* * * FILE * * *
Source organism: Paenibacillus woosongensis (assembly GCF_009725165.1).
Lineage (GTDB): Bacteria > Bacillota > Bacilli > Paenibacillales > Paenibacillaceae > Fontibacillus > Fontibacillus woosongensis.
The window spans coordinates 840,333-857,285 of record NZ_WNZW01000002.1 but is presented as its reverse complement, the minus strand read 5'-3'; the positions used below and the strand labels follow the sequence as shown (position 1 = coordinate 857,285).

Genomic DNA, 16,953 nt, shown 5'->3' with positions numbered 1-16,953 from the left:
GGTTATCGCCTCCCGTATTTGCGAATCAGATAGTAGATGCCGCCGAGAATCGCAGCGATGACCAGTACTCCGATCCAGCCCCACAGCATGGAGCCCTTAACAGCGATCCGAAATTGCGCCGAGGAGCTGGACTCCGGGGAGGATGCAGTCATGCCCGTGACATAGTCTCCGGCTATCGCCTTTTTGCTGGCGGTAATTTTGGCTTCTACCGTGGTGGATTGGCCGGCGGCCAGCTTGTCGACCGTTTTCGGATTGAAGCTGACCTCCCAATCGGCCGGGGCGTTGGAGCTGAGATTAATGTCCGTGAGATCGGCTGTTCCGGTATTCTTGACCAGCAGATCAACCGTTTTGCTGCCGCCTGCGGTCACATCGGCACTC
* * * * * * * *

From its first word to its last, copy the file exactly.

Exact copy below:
Source organism: Paenibacillus woosongensis (assembly GCF_009725165.1).
Lineage (GTDB): Bacteria > Bacillota > Bacilli > Paenibacillales > Paenibacillaceae > Fontibacillus > Fontibacillus woosongensis.
The window spans coordinates 840,333-857,285 of record NZ_WNZW01000002.1 but is presented as its reverse complement, the minus strand read 5'-3'; the positions used below and the strand labels follow the sequence as shown (position 1 = coordinate 857,285).

Genomic DNA, 16,953 nt, shown 5'->3' with positions numbered 1-16,953 from the left:
GGTTATCGCCTCCCGTATTTGCGAATCAGATAGTAGATGCCGCCGAGAATCGCAGCGATGACCAGTACTCCGATCCAGCCCCACAGCATGGAGCCCTTAACAGCGATCCGAAATTGCGCCGAGGAGCTGGACTCCGGGGAGGATGCAGTCATGCCCGTGACATAGTCTCCGGCTATCGCCTTTTTGCTGGCGGTAATTTTGGCTTCTACCGTGGTGGATTGGCCGGCGGCCAGCTTGTCGACCGTTTTCGGATTGAAGCTGACCTCCCAATCGGCCGGGGCGTTGGAGCTGAGATTAATGTCCGTGAGATCGGCTGTTCCGGTATTCTTGACCAGCAGATCAACCGTTTTGCTGCCGCCTGCGGTCACATCGGCACTC